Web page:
For the Jets, a simple style is the solution

By: Adam Wazny | Sunday, April 7

Winnipeg Jets forwards Blake Wheeler, right, and Bryan Little celebrate Little's goal against the Philadelphia Flyers during second period NHL action in Winnipeg on Saturday, April 6, 2013. John Woods/The Canadian Press

The pressing issue, the one on the minds of the most passionate Winnipeg Jets fans, concerned a response. How would their team, sinking in a five-game losing hole, pull itself out of the sludge and back onto some solid ground?

Better yet: Could they do it?

It's hard to set anything concrete on the 4-1 win over the Philadelphia Flyers at MTS Centre, other than a much-needed transfusion of positivity for a club struggling in all facets of the game. Whether the Jets were able to snap the aforementioned skid in time to salvage the season remains to be seen, but for now the circumstances surrounding the team, its playoff hockey fortunes and the overall mood of the city has dramatically improved following Saturday afternoon's effort.

This attitude adjustment came suddenly. Winnipeg, fortunate to be down just a goal after the first period, showed an urgency that wasn't there during the losing streak. Simply put: they went to the net. They put pucks towards Ilya Bryzgalov, while others drove themselves into the crease to create traffic.

Simple hockey. Hard hockey. Basic hockey.

Look at the outburst that saved the day for the Jets Saturday: Grant Clitsome's goal was a result of the defenceman simply jumping into the play and heading straight for the cage. Kyle Wellwood's tally came from a nice decision by Evander Kane, who danced around behind the net before simply dumping the puck into the blue paint and creating a mess. Wellwood cleaned up the garbage.

Kane's goal, the third in a span of 2:06, involved more of the same. Mike Santorelli created an opening and drove the play towards the Flyers net. Chaos created. Kane was standing strong at the top of the crease to deposit the loose puck over Bryzgalov's shoulder. This led to further chaos, a goal celebration.

Simple hockey. Hard hockey. Basic hockey.

Meanwhile, as this Jets revival was going on, the sun poked through the clouds outside MTS Centre. It seems the Hockey Gods are most appreciative when a team doesn't try to play above its talent level.

The formula has been difficult for Winnipeg to track of late. The combination of fundamental hard work, bend but don't break defensive play and simply going to the net -- the secret to the Jets modest success-- hasn't been there in recent memory, a product of the inconsistency that still hangs over this group. Driving everything to the opposition goal is what drives success for the Jets; time will tell if Winnipeg can keep the pedal to the metal for the final eight games.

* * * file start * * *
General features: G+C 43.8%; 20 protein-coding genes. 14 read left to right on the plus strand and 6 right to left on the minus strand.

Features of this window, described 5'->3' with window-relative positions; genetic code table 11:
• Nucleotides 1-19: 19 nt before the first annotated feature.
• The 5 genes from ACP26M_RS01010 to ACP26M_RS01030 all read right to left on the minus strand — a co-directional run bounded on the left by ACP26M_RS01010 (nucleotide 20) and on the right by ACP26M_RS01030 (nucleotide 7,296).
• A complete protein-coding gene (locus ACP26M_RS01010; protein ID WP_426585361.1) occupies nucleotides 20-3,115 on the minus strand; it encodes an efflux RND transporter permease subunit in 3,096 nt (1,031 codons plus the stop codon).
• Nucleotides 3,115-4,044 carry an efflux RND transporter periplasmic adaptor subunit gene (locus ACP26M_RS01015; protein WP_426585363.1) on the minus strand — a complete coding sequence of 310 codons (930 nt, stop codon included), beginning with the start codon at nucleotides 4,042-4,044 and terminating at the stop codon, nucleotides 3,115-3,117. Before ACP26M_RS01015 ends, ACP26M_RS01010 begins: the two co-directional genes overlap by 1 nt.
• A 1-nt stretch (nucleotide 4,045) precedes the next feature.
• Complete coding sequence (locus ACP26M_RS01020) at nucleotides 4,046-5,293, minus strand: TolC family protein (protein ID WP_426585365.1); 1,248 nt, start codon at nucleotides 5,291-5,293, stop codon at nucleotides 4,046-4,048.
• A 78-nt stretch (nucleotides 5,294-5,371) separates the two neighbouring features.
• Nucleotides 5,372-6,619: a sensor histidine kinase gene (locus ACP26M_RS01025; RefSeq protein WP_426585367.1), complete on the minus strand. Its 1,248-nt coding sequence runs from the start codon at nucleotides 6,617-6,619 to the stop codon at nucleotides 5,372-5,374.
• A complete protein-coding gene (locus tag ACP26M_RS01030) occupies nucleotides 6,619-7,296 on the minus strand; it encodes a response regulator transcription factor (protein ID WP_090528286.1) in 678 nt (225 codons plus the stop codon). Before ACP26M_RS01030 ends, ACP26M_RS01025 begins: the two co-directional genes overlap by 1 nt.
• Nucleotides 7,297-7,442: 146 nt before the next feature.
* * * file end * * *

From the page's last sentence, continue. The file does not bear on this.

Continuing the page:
On that subject, what does the end of the five-game dive mean for the Jets? Well, coming into the contest, popular opinion said the club needed to win at least seven of their final nine to have a chance at a playoff spot. That was just to have a chance; the jockeying for positions in the Eastern Conference makes it nearly impossible to know where security (in terms of points) will land. Saturday's win was a positive step in the right direction in that regard. A loss to the Flyers would have been devastating.

The victory keeps Winnipeg (19-19-2, 40 points) very much in the mix for the Southeast division crown. Washington, who came into the weekend's action tied with the Jets in points, beat Florida 4-3 Saturday night and is home to Tampa Bay Sunday. The Capitals will still have a game in hand when Winnipeg takes to the ice Tuesday versus Buffalo.

So back to the original premise of this piece: how did the sputtering Jets respond when faced with trying to save a season from slipping away? By recalling the form that put them into the playoff conversation in the first place. Sometimes it's the simple things that matter the most.


Adam Wazny is a Winnipeg-based freelance writer who has covered sports in the city for over a decade. He has worked as a reporter for both the Winnipeg Free Press and the Winnipeg Sun, and now spends most of his time checking his Twitter. Did someone say Twitter? Find him here: @wazoowazny.

Photo Gallery